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IAM2076 – Leadership Coach Helps People Effectuate Change to Better Themselves

Podcast Interview with Craig Colvett

In this episode, we have Craig Colvett, a life and leadership coach from Denver, Colorado.

Craig Colvett is an expert in helping people effectuate change in various aspects of their lives, including career, personal relationships, mental health, time management, and transition periods. Craig also can address the human aspects of business and life.

He discusses his role as a coach and how it allows him to step away from being an expert and focus on listening, engaging, and guiding others towards their desired goals.

The conversation covers the importance of learning from challenging situations and using them as opportunities for personal growth and the need to recognize what can and cannot be controlled, and to focus energy on crafting a positive response.

Website: www.coach360.io

LinkedIn: Coach360 and Craig Colvett

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Transcription:

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Craig Colvett Teaser 00:00

Don't have to be the expert at anything. I have to be a good listener. I have to be engaged. I have to keep a little bit of a road map, if you will. I have to tell people that I coach, you're driving. I'm navigating. So I'm keeping my eye on the road, but I'm also mapping out where it is you wanna end up. And so trying to balance those two.

Intro 00:19

Are you ready to hear business stories and learn effective ways to build relationships, generate sales, and level up your business from awesome CEOs, entrepreneurs, and founders without listening to a long, long, long interview?

If so, you've come to the right place. Gresh values your time and is ready to share with you the valuable info you're in search of. This is the I AM CEO Podcast.

Gresham Harkless 00:46

Hello. Hello. Hello. This is Gresh from the I AM CEO Podcast. I have a very special guest on the show today. I have Craig Colvett. Craig, it's awesome to have you on the show.

Craig Colvett 00:54

Thanks for having me here. Appreciate it.

Gresham Harkless 00:56

Yes, absolutely. Super excited to have you on and talk about all the awesome things that you're doing. And, of course, before we do that, I want to read a little bit more about Craig so you can hear about all the awesome things that he's doing. And Craig Colvett is a life and leadership coach from Denver, Colorado. He focuses on helping people effectuate change to better themselves, whether that is in their career, personal relationships, mental health, time management, or transition periods.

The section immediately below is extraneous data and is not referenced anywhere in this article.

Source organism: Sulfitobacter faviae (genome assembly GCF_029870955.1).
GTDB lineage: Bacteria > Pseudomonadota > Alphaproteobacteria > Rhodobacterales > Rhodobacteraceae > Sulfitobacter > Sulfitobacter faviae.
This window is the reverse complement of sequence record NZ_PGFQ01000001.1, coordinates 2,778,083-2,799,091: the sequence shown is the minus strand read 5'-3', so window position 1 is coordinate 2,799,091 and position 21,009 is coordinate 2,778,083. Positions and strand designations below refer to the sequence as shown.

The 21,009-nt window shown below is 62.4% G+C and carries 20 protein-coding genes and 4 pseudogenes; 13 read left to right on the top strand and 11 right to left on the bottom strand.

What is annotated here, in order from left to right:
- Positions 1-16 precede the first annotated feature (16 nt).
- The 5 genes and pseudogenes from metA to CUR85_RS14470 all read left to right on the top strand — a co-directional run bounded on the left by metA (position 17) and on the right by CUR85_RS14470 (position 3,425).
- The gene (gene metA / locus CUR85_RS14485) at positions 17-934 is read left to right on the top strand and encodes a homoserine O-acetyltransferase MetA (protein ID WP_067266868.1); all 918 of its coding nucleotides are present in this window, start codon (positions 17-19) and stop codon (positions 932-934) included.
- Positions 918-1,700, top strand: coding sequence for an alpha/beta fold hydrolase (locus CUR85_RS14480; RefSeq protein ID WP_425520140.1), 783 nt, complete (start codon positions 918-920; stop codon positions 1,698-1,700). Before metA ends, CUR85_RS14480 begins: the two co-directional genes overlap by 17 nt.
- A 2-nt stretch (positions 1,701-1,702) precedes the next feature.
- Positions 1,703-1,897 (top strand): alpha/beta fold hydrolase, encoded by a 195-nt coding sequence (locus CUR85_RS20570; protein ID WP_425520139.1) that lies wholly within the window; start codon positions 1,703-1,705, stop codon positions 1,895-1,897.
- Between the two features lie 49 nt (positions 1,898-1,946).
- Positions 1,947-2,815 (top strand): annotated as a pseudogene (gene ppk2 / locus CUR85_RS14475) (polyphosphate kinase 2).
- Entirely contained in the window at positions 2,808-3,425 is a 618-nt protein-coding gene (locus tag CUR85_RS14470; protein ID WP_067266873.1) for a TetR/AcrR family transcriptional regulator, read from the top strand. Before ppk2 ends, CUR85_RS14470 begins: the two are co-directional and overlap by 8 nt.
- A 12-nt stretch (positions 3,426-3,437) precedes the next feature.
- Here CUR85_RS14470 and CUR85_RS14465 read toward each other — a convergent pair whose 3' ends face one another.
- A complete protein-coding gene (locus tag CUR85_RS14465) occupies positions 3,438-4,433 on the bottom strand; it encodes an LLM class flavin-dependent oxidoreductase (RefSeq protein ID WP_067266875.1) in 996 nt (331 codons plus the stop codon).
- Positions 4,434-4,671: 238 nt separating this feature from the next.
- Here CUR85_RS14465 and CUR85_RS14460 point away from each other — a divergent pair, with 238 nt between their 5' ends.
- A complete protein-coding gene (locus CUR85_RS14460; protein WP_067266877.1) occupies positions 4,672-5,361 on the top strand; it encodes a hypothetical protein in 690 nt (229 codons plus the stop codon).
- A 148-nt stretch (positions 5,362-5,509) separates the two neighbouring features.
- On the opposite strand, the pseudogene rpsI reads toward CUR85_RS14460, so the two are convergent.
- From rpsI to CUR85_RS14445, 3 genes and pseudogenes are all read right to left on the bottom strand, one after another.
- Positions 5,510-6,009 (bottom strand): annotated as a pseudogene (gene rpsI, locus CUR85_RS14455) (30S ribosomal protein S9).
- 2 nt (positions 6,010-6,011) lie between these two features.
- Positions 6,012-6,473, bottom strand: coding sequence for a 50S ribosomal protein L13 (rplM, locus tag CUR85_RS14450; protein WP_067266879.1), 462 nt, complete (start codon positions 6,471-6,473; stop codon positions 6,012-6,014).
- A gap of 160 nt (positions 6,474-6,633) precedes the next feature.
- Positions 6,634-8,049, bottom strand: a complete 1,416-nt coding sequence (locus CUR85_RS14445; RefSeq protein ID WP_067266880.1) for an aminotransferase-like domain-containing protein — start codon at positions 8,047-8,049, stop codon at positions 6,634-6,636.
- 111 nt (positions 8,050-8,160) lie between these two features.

Through his two decades of experience in the financial sector, Craig has established a reputation for helping people with all of the non financial elements of retiring, including finding their purpose, improving their mental health, and making sure they have a plan for social interaction. And I always say that, we forget about the human part of business and, honestly, the human part of life at that. And it sounds like Craig is able to speak and help people directly through those human parts. We think about all the nuts and bolts, but we forget about who are you gonna speak into, where's your mentor.

All those things, it sounds like Craig works with. And I love that he has a start in that financial industry. He has so much experience, but he helps people out with those, quote unquote, other parts. And then I don't know if he would argue that may or may not be as important or maybe even more important when you're setting those things up.

So, Craig, excited to have you on the show. Are you ready to speak to the I AM CEO Community?

Craig Colvett 02:04

Absolutely. Let's go for it.

[restrict paid=”true”]

Gresham Harkless 02:06

Let's get it started then. So to kick everything off, let's rewind the clock a little bit, hear a little bit more on how you got started, what I call your CEO story.

Craig Colvett 02:13

Yeah, absolutely. We can come back to that argument question that you just brought up too if we have time because I could definitely make the argument there without then a problem. So, yeah, as you mentioned, I basically graduated college. I became a financial adviser. Yeah. I bring this up. It's important, right? Early on as an adviser, I was basically helping people craft and execute a financial plan, right? And being younger, I think one of the things we all lack is perspective. And so as time wore on, flash forward to somewhere around 2018, 2019. I became a father at that point. I had three young kids, so being a parent definitely starts to shape that perspective and give you a different lens.

And, also, the pandemic was starting to happen, right? So right at the beginning of 20th, I had the pandemic that came to be. And so I just started to think a bit about what else I could do with my time, quite frankly, on earth over overly dramatized it a bit. And I thought about some different paths that I could go again with my skill set. I enjoyed engaging with humans, and I thought, how can I help them?

And one of the things that the pandemic highlighted was really how, on a basic level, many people were struggling. So like a basic level meaning day to day, their family, their primary relationship, ailing parents, there's a lot at play. And, again, being a somewhat new parent, at that point, my oldest was about four, but still growing into that role and recognizing the challenges, I thought, gosh, what an opportunity here to potentially be in front of these people and be there to support them in a way that they may not be getting.